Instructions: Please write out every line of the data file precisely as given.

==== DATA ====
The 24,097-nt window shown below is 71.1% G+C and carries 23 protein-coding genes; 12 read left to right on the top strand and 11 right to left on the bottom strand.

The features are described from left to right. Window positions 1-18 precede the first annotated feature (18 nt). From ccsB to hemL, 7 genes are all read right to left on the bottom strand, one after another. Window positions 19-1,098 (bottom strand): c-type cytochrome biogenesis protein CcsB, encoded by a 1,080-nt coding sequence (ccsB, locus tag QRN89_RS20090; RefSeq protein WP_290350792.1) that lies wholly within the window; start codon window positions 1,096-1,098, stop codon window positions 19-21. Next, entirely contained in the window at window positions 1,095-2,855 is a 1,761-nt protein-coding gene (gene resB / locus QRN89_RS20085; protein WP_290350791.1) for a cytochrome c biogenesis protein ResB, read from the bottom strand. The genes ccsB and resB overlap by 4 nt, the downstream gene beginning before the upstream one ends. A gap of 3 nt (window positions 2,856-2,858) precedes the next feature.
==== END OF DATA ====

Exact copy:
The 24,097-nt window shown below is 71.1% G+C and carries 23 protein-coding genes; 12 read left to right on the top strand and 11 right to left on the bottom strand.

The features are described from left to right. Window positions 1-18 precede the first annotated feature (18 nt). From ccsB to hemL, 7 genes are all read right to left on the bottom strand, one after another. Window positions 19-1,098 (bottom strand): c-type cytochrome biogenesis protein CcsB, encoded by a 1,080-nt coding sequence (ccsB, locus tag QRN89_RS20090; RefSeq protein WP_290350792.1) that lies wholly within the window; start codon window positions 1,096-1,098, stop codon window positions 19-21. Next, entirely contained in the window at window positions 1,095-2,855 is a 1,761-nt protein-coding gene (gene resB / locus QRN89_RS20085; protein WP_290350791.1) for a cytochrome c biogenesis protein ResB, read from the bottom strand. The genes ccsB and resB overlap by 4 nt, the downstream gene beginning before the upstream one ends. A gap of 3 nt (window positions 2,856-2,858) precedes the next feature.